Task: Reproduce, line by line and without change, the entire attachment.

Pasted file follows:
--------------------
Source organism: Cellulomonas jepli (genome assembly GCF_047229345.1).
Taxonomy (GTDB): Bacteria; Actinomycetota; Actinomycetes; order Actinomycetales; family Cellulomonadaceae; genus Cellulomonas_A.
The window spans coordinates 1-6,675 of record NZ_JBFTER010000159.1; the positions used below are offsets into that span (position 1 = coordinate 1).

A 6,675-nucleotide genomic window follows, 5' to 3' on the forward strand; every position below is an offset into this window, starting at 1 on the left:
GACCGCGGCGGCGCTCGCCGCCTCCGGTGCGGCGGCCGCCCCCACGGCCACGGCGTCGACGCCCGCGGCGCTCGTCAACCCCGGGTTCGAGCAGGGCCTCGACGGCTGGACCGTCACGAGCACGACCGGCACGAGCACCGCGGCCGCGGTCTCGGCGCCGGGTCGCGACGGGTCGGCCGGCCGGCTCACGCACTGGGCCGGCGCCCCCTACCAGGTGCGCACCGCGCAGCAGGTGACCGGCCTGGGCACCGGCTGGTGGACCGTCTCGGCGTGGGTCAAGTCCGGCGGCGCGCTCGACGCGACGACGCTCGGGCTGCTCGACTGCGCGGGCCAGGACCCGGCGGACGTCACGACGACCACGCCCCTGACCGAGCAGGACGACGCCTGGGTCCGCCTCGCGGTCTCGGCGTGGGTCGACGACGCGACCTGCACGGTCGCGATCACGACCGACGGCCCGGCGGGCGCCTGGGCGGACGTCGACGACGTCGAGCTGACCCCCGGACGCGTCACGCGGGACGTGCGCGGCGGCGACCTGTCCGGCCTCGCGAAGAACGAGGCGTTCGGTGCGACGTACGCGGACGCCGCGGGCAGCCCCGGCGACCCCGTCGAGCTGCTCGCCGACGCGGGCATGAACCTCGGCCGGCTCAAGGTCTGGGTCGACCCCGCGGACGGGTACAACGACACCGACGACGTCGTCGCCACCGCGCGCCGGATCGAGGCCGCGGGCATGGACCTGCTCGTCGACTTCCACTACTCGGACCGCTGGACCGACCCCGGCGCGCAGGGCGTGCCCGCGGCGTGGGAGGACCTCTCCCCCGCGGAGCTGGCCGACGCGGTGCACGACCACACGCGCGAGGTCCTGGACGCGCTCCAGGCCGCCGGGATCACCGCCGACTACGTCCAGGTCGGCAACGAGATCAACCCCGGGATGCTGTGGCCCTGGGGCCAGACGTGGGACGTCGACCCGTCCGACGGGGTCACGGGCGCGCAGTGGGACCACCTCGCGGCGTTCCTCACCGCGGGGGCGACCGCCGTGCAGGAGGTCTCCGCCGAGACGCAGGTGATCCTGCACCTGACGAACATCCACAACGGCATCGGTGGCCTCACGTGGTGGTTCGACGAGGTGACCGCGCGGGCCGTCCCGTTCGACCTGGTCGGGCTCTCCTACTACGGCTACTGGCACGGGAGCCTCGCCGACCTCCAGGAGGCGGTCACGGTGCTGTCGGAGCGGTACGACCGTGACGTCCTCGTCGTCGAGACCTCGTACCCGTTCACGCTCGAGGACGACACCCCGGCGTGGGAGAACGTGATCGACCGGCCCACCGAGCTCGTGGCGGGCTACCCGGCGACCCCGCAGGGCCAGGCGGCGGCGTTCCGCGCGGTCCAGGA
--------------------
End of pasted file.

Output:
Source organism: Cellulomonas jepli (genome assembly GCF_047229345.1).
Taxonomy (GTDB): Bacteria; Actinomycetota; Actinomycetes; order Actinomycetales; family Cellulomonadaceae; genus Cellulomonas_A.
The window spans coordinates 1-6,675 of record NZ_JBFTER010000159.1; the positions used below are offsets into that span (position 1 = coordinate 1).

A 6,675-nucleotide genomic window follows, 5' to 3' on the forward strand; every position below is an offset into this window, starting at 1 on the left:
GACCGCGGCGGCGCTCGCCGCCTCCGGTGCGGCGGCCGCCCCCACGGCCACGGCGTCGACGCCCGCGGCGCTCGTCAACCCCGGGTTCGAGCAGGGCCTCGACGGCTGGACCGTCACGAGCACGACCGGCACGAGCACCGCGGCCGCGGTCTCGGCGCCGGGTCGCGACGGGTCGGCCGGCCGGCTCACGCACTGGGCCGGCGCCCCCTACCAGGTGCGCACCGCGCAGCAGGTGACCGGCCTGGGCACCGGCTGGTGGACCGTCTCGGCGTGGGTCAAGTCCGGCGGCGCGCTCGACGCGACGACGCTCGGGCTGCTCGACTGCGCGGGCCAGGACCCGGCGGACGTCACGACGACCACGCCCCTGACCGAGCAGGACGACGCCTGGGTCCGCCTCGCGGTCTCGGCGTGGGTCGACGACGCGACCTGCACGGTCGCGATCACGACCGACGGCCCGGCGGGCGCCTGGGCGGACGTCGACGACGTCGAGCTGACCCCCGGACGCGTCACGCGGGACGTGCGCGGCGGCGACCTGTCCGGCCTCGCGAAGAACGAGGCGTTCGGTGCGACGTACGCGGACGCCGCGGGCAGCCCCGGCGACCCCGTCGAGCTGCTCGCCGACGCGGGCATGAACCTCGGCCGGCTCAAGGTCTGGGTCGACCCCGCGGACGGGTACAACGACACCGACGACGTCGTCGCCACCGCGCGCCGGATCGAGGCCGCGGGCATGGACCTGCTCGTCGACTTCCACTACTCGGACCGCTGGACCGACCCCGGCGCGCAGGGCGTGCCCGCGGCGTGGGAGGACCTCTCCCCCGCGGAGCTGGCCGACGCGGTGCACGACCACACGCGCGAGGTCCTGGACGCGCTCCAGGCCGCCGGGATCACCGCCGACTACGTCCAGGTCGGCAACGAGATCAACCCCGGGATGCTGTGGCCCTGGGGCCAGACGTGGGACGTCGACCCGTCCGACGGGGTCACGGGCGCGCAGTGGGACCACCTCGCGGCGTTCCTCACCGCGGGGGCGACCGCCGTGCAGGAGGTCTCCGCCGAGACGCAGGTGATCCTGCACCTGACGAACATCCACAACGGCATCGGTGGCCTCACGTGGTGGTTCGACGAGGTGACCGCGCGGGCCGTCCCGTTCGACCTGGTCGGGCTCTCCTACTACGGCTACTGGCACGGGAGCCTCGCCGACCTCCAGGAGGCGGTCACGGTGCTGTCGGAGCGGTACGACCGTGACGTCCTCGTCGTCGAGACCTCGTACCCGTTCACGCTCGAGGACGACACCCCGGCGTGGGAGAACGTGATCGACCGGCCCACCGAGCTCGTGGCGGGCTACCCGGCGACCCCGCAGGGCCAGGCGGCGGCGTTCCGCGCGGTCCAGGA